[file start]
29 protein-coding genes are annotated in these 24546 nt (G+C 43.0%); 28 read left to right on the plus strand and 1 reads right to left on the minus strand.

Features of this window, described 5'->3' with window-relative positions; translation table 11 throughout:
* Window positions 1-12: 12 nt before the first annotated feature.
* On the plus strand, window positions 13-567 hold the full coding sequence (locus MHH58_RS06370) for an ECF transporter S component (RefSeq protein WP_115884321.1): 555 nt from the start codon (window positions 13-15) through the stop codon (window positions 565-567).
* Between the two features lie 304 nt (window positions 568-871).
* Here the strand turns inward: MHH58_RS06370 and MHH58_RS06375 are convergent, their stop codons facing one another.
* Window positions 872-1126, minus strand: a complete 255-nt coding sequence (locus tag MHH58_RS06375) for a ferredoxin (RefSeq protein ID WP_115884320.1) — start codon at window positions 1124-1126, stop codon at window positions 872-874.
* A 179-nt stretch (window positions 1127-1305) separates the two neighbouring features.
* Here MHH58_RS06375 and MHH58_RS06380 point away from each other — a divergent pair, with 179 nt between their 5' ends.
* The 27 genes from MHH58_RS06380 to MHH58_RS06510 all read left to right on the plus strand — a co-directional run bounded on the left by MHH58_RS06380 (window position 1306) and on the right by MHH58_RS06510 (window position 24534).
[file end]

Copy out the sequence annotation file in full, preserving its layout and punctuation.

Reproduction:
29 protein-coding genes are annotated in these 24546 nt (G+C 43.0%); 28 read left to right on the plus strand and 1 reads right to left on the minus strand.

Features of this window, described 5'->3' with window-relative positions; translation table 11 throughout:
* Window positions 1-12: 12 nt before the first annotated feature.
* On the plus strand, window positions 13-567 hold the full coding sequence (locus MHH58_RS06370) for an ECF transporter S component (RefSeq protein WP_115884321.1): 555 nt from the start codon (window positions 13-15) through the stop codon (window positions 565-567).
* Between the two features lie 304 nt (window positions 568-871).
* Here the strand turns inward: MHH58_RS06370 and MHH58_RS06375 are convergent, their stop codons facing one another.
* Window positions 872-1126, minus strand: a complete 255-nt coding sequence (locus tag MHH58_RS06375) for a ferredoxin (RefSeq protein ID WP_115884320.1) — start codon at window positions 1124-1126, stop codon at window positions 872-874.
* A 179-nt stretch (window positions 1127-1305) separates the two neighbouring features.
* Here MHH58_RS06375 and MHH58_RS06380 point away from each other — a divergent pair, with 179 nt between their 5' ends.
* The 27 genes from MHH58_RS06380 to MHH58_RS06510 all read left to right on the plus strand — a co-directional run bounded on the left by MHH58_RS06380 (window position 1306) and on the right by MHH58_RS06510 (window position 24534).